It was 65 years ago, but Ray Hawke remembers the first time he ever saw Angelo Costa.
On a cold Sunday in Canberra in 1954, nine-year-old Ray, the middle son of Manuka butcher Leo Hawke and wife Pearl, was messing about with his pony Bambi in the backyard of the family's brand new red-brick home in Griffith.
Two figures approached the yard: a teenage Dimiano Costa, the Hawke family's weekend gardener, holding the hand of his shy little brother Angelo. The youngest Costa boy spoke barely a word of English, and was slowly getting used to life in his new home of Canberra, Australia.
The Costas had emigrated from Calabria, Italy, and were piled into a three-bedroom weatherboard house on Warramoo Street. They were surrounded in Narrabundah by emigrant families from right across Europe - Maltese, Polish, fellow Italians and many many Dutch.
In the confident young larrikin and Aussie Ray Hawke, Dimiano Costa saw a potential friend for his five-year-old brother Angelo.
"Angelo was just this shy little boy with lots of dark hair," Ray recalls.
"I said 'come and pat my horse' and I let him sit on Bambi and, really, that was it. I took him under my wing."
Angelo laughs: "I remember getting off Bambi and thinking I'd have bandy legs for the rest of my life."
Despite the language barrier and the age difference, the boys became inseparable. Their friendship was built with hand gestures - "a lot of pointing" - laughter and a shared and deep love of horses.
Ray taught Angelo English and in return Angelo would help Ray groom the Hawke family horses in agistment in a paddock just out of Narrabundah.
But the little Italian boy longed for a horse of his own.
"I came up with a plan to make money - I started catching homing pigeons," Angelo recalls.
"You used to get two shillings for a pair of pigeons and I was selling them to other Italians for food, but then I realised that the meat-eating ones wouldn't come back home.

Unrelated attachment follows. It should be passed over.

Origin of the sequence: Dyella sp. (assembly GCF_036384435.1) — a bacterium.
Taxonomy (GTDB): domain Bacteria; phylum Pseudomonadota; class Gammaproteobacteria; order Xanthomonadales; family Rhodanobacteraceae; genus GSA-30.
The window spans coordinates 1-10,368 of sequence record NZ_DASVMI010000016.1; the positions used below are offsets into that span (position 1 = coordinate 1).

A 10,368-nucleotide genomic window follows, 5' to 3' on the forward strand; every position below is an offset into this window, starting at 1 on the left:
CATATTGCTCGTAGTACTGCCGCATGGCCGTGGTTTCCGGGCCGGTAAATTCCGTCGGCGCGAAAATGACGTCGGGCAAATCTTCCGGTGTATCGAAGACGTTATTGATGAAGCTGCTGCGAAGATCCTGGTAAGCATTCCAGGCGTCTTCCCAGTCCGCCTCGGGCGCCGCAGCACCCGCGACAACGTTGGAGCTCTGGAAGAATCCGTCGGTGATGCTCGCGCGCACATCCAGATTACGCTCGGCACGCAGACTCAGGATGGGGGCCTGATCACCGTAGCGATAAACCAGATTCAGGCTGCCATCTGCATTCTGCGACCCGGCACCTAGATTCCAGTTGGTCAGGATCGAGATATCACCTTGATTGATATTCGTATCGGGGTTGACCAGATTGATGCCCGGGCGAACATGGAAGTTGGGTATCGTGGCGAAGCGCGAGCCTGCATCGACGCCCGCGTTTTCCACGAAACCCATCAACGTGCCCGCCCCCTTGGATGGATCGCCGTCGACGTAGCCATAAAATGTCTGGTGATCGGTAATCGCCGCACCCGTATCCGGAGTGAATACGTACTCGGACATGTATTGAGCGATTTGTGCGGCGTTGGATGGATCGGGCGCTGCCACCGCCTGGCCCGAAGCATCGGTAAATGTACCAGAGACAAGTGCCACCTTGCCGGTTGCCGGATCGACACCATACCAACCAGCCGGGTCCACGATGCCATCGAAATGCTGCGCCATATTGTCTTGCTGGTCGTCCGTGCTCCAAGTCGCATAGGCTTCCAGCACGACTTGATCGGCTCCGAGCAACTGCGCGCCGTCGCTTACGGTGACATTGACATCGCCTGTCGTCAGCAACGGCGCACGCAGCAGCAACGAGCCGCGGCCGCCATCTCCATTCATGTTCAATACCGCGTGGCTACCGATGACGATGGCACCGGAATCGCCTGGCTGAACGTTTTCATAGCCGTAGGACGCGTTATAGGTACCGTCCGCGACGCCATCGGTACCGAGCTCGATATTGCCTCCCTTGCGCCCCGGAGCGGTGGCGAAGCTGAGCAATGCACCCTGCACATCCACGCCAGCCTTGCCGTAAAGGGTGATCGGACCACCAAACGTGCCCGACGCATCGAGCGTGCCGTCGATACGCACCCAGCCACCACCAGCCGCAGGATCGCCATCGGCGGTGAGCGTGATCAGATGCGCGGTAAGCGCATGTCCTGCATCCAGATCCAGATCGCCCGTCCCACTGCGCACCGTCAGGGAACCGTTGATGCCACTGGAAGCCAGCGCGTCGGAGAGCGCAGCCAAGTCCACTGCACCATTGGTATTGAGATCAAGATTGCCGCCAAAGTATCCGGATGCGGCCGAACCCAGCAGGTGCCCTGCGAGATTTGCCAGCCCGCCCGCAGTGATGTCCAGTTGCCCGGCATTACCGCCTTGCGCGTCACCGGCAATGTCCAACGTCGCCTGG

"But I had one [pigeon] in particular who always escaped and managed to fly home. So I just kept selling him over and over again."
It worked. Angelo bought his own horse and as the boys grew into men, they remained best friends. Both started careers working with horses; Angelo breaking-in horses and eventually starting his own riding school on Mugga Lane, while Ray preferred to work in camp drafting.
After falling in love and marrying, the men's wives naturally formed a close bond and the Costa and Hawke families shared special occasions together too.
Over the years, they've stayed in touch; a weekly phone call where Ray updates Angelo on work and family news and the Italian - a serial entrepreneur - asks for Ray's advice on his latest invention.
Ray is based at a property at Hall while Angelo has a few hectares at Royalla. Of course, the gentle beasts that brought them together are the focus of both properties.
It might be their quiet natures or a generational thing but both men are nervous while being interviewed and find it hard to put into words what makes a successful friendship.
"I'd say honesty and trust," Ray says.
Angelo: "We didn't set out to become best friends, it just happened.
"We've never had to force it. It just is. It's who we are and it's genuine.
"It's a beautiful relationship, we don't tread on each others' toes, there's a deep respect there."
At ages 77 and 73, the story of the mens' 65-year friendship has been made into a short film called The Narrabundah Boy, made by Nick Bolton as director and Jess Milne as director of photography.
The premiere screening of the film takes place at Palace Electric on Saturday night.
For Ray and Angelo, the filming of The Narrabundah Boy included meeting much younger versions of themselves: actors Rory Carroll (as a young Ray) and Eamon Carroll (as little Angelo).
"That was special," Ray says.
Angelo: "It was a reminder that two little boys from Canberra do have a wonderful story."
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